How are the results of a sigmoidoscopy interpreted?

Results of a sigmoidoscopy are generally available right after the procedure. Biopsy results may take a few days. For the majority of patients with suspected IBS, sigmoidoscopy will yield normal (negative) results, i.e. normal appearance of the intestinal mucosa. This further strengthens the diagnosis of IBS and excludes the majority of conditions with similar symptoms with high accuracy. In case of abnormal findings, further examinations, such as colonoscopy (see below) may be indicated.

Colonoscopy

Like sigmoidoscopy, colonoscopy consists of a visual assessment of the bowels using an endoscope, In colonoscopy, however, the endoscope is advanced deeper into the colon to examine its entire length. This allows for a more thorough examination, but is more invasive. Accordingly, colonoscopy is often indicated as a second step once sigmoidoscopy produces suspicious findings. Colonoscopy allows screening of the colonic mucosa for signs of pathology, such as inflammation, bleeding, tumours, constrictions, scarring, polyps or other abnormalities. It also allows the collection so small tissue samples (biopsy) from any suspicious areas for microscopic analysis. If necessary, small surgical procedures such as removal op polyps or closure of bleeding ulcers can also be carried out by endoscopy. The examination is indicated in patients over the age of 50 years and those with a family history of colorectal cancer or presence of alarm symptoms such as unexplained weight loss or anaemia, or bleeding from the gastrointestinal tract.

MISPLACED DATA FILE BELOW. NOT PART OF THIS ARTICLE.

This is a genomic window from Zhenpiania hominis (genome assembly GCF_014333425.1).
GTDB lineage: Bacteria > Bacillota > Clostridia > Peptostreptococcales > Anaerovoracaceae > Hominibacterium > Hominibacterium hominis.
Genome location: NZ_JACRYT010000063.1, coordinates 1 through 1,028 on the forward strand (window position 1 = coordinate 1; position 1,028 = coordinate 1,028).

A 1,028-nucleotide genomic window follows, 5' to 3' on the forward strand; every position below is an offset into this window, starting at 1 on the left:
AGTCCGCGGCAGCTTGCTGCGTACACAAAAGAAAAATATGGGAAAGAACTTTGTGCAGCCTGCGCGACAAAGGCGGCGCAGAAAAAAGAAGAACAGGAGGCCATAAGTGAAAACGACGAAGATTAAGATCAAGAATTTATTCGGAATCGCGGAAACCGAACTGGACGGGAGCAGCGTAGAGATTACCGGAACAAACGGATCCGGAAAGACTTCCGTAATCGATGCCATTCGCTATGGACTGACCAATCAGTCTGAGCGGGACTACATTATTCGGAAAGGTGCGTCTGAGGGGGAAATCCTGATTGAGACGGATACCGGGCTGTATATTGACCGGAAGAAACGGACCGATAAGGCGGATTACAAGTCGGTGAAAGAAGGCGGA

What is the preparation for colonoscopy?

Colonoscopy requires a more thorough cleansing of the bowel than sigmoidoscopy. This is achieved by a special diet for a few days before the test, and an enema shortly before the test. In addition, laxatives and large amount of liquid must be taken the day or evening before. Because of the resulting intense diarrhoea, the laxative preparation is considered by many as the most unpleasant part of the procedure. It also requires the patient to stay close to a bathroom. Colonoscopies are usually performed under moderate, so called conscious sedation, or under general anaesthesia. With conscious sedation the patient is drowsy and experiences little or no discomfort, but remains conscious and is able to understand and respond to verbal commands. In contrast, patients receiving general anaesthesia remain completely unconscious during the procedure. Moderate sedation is most commonly used for colonoscopies and is sufficient for a pain-free examination, although this may vary from patient to patient. Full anaesthesia is usually recommended for patients considered at high risk because of age, illness, or a prior history of complications with drugs used for conscious sedation. Some clinics work exclusively with full anaesthesia while other leave the choice to the patient. Do not hesitate to ask questions and clarify any doubts with regard to the anaesthesia prior to the procedure. This will help to reduce anxiety and make the procedure less unpleasant. Remember that you cannot drive after sedation, so ask a family member or friend to pick you up afterwards or book a taxi. You will also need somebody to accompany you home as you will be drowsy with the sedative. Prior to the procedure, you should also talk with your doctor about any medical conditions you have and all prescribed and over-the-counter medicines, vitamins, and supplements you take, including:

Your doctor may need to adjust to these medications before the procedure. The preparation is very important step for a successful colonoscopy. It improves accuracy and visibility, and shortens the procedure since debris do not need to be cleaned out. You should therefore follow all instructions and ask questions in case of doubt and report any abnormalities you observe.

How is colonoscopy performed?